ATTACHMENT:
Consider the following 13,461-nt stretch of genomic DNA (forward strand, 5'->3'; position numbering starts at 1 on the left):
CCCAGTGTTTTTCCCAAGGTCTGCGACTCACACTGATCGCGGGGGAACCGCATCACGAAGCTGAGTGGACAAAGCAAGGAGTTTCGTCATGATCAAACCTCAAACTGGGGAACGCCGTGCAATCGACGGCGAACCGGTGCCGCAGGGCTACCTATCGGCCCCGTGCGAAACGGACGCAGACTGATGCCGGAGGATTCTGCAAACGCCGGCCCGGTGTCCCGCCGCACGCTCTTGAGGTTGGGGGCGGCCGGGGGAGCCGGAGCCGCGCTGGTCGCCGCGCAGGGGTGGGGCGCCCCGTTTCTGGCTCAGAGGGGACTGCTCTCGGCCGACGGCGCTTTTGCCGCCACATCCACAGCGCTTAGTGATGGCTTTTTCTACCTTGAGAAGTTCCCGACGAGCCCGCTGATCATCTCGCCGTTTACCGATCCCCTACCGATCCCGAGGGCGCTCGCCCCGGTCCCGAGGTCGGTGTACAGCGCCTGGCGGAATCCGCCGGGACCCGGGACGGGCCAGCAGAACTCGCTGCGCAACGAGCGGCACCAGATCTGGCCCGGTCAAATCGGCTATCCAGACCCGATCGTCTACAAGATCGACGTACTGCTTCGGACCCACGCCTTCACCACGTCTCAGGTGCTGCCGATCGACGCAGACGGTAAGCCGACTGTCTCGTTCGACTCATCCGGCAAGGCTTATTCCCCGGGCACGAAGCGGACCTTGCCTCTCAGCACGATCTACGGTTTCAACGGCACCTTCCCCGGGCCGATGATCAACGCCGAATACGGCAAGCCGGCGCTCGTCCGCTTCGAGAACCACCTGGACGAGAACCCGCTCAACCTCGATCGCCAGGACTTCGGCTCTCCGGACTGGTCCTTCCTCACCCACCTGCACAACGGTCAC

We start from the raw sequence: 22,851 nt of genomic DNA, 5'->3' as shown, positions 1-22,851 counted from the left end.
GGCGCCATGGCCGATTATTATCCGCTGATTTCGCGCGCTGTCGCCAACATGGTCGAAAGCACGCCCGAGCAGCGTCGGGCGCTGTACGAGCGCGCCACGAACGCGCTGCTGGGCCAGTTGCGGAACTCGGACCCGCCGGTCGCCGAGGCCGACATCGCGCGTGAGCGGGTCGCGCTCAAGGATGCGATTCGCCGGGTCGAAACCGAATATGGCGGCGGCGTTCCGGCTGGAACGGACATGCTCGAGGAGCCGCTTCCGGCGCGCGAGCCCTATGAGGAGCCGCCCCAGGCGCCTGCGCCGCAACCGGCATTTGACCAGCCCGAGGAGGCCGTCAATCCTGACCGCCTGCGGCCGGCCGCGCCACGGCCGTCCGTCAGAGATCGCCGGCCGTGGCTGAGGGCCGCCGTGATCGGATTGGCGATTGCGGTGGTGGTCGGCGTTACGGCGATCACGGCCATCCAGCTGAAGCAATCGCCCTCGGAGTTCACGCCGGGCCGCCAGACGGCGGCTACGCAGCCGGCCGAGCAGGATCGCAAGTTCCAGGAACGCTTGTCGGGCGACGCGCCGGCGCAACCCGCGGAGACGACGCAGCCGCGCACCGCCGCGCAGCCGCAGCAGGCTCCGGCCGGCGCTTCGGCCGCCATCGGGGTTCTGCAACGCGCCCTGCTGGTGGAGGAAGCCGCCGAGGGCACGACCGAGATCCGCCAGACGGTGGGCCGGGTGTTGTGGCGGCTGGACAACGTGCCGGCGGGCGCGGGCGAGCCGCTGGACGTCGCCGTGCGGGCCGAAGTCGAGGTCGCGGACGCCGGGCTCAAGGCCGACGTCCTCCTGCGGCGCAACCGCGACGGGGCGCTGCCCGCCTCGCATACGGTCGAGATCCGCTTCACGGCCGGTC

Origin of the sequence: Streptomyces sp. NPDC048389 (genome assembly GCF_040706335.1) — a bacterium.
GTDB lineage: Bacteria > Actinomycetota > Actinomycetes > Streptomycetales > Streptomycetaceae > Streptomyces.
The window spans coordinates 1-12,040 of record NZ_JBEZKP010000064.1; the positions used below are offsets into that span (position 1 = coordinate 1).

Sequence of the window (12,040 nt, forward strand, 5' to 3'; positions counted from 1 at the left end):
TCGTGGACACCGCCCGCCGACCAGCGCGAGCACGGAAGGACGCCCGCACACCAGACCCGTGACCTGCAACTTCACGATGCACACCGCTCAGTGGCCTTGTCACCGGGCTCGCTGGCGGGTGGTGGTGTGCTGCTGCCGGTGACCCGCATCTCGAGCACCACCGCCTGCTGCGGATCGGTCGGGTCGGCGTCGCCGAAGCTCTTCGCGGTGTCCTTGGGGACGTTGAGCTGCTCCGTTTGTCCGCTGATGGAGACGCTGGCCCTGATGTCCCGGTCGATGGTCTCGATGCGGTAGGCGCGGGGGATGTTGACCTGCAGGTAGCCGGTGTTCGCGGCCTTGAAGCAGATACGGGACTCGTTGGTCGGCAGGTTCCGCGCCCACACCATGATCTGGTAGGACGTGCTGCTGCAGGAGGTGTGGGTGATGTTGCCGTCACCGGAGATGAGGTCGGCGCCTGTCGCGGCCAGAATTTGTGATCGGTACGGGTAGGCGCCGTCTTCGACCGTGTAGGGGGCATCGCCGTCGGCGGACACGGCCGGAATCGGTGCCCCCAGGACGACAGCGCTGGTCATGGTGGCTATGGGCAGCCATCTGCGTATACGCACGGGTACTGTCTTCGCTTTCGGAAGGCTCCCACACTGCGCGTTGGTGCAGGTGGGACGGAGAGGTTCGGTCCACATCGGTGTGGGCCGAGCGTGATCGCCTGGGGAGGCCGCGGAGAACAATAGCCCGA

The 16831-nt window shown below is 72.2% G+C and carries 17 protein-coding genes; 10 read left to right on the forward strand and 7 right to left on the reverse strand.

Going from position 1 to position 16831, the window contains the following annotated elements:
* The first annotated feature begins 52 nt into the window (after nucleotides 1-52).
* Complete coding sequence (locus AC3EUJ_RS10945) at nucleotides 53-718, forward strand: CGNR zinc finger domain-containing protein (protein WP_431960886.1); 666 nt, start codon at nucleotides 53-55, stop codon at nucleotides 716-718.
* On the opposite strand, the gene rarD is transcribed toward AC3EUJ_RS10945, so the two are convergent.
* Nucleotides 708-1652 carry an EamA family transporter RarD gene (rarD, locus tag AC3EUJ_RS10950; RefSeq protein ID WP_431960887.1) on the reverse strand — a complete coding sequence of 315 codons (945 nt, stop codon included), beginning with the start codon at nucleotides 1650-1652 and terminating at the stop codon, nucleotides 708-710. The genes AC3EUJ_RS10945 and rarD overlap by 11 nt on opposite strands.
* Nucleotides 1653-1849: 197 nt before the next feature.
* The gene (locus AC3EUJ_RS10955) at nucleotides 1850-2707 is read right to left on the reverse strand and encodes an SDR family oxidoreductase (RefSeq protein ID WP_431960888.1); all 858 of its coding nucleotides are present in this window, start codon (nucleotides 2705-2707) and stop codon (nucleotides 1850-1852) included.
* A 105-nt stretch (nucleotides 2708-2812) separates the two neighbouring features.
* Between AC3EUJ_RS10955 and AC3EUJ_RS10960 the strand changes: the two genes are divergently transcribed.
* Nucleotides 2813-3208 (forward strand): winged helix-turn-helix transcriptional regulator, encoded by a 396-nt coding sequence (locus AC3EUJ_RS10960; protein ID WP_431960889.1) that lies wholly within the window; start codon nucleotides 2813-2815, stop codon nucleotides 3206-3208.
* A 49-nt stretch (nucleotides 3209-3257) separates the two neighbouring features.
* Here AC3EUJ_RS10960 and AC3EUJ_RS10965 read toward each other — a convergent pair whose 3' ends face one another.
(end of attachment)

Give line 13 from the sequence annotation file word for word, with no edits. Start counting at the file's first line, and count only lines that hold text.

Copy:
* Complete coding sequence (locus AC3EUJ_RS10945) at nucleotides 53-718, forward strand: CGNR zinc finger domain-containing protein (protein WP_431960886.1); 666 nt, start codon at nucleotides 53-55, stop codon at nucleotides 716-718.